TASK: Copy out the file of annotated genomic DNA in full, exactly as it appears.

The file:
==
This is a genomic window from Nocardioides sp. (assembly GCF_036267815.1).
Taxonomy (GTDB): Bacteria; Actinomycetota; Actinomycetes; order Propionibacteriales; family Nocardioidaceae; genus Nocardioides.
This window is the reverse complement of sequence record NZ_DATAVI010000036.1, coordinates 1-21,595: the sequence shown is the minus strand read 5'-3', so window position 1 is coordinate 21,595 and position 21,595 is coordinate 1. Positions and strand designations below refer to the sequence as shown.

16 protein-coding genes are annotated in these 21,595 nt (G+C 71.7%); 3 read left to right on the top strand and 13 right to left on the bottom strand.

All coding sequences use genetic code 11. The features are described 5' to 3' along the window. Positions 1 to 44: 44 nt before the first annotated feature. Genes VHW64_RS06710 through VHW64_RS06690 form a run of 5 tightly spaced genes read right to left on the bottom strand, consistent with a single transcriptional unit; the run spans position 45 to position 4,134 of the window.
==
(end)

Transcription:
This is a genomic window from Nocardioides sp. (assembly GCF_036267815.1).
Taxonomy (GTDB): Bacteria; Actinomycetota; Actinomycetes; order Propionibacteriales; family Nocardioidaceae; genus Nocardioides.
This window is the reverse complement of sequence record NZ_DATAVI010000036.1, coordinates 1-21,595: the sequence shown is the minus strand read 5'-3', so window position 1 is coordinate 21,595 and position 21,595 is coordinate 1. Positions and strand designations below refer to the sequence as shown.

16 protein-coding genes are annotated in these 21,595 nt (G+C 71.7%); 3 read left to right on the top strand and 13 right to left on the bottom strand.

All coding sequences use genetic code 11. The features are described 5' to 3' along the window. Positions 1 to 44: 44 nt before the first annotated feature. Genes VHW64_RS06710 through VHW64_RS06690 form a run of 5 tightly spaced genes read right to left on the bottom strand, consistent with a single transcriptional unit; the run spans position 45 to position 4,134 of the window.